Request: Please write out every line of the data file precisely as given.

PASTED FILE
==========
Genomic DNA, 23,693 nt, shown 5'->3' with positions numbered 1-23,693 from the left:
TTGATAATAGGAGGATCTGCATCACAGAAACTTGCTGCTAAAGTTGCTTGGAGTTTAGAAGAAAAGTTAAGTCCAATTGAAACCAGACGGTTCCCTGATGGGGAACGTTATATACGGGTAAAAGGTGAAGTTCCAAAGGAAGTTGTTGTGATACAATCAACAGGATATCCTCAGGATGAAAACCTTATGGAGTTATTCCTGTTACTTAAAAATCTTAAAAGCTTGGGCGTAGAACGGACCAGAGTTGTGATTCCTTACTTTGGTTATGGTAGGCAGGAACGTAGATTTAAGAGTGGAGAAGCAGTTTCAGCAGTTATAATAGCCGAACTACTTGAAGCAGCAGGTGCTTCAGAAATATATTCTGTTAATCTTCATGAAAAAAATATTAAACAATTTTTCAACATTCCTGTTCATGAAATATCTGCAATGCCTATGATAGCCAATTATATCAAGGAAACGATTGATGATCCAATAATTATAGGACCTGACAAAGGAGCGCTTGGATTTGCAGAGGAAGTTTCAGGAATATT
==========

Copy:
Genomic DNA, 23,693 nt, shown 5'->3' with positions numbered 1-23,693 from the left:
TTGATAATAGGAGGATCTGCATCACAGAAACTTGCTGCTAAAGTTGCTTGGAGTTTAGAAGAAAAGTTAAGTCCAATTGAAACCAGACGGTTCCCTGATGGGGAACGTTATATACGGGTAAAAGGTGAAGTTCCAAAGGAAGTTGTTGTGATACAATCAACAGGATATCCTCAGGATGAAAACCTTATGGAGTTATTCCTGTTACTTAAAAATCTTAAAAGCTTGGGCGTAGAACGGACCAGAGTTGTGATTCCTTACTTTGGTTATGGTAGGCAGGAACGTAGATTTAAGAGTGGAGAAGCAGTTTCAGCAGTTATAATAGCCGAACTACTTGAAGCAGCAGGTGCTTCAGAAATATATTCTGTTAATCTTCATGAAAAAAATATTAAACAATTTTTCAACATTCCTGTTCATGAAATATCTGCAATGCCTATGATAGCCAATTATATCAAGGAAACGATTGATGATCCAATAATTATAGGACCTGACAAAGGAGCGCTTGGATTTGCAGAGGAAGTTTCAGGAATATT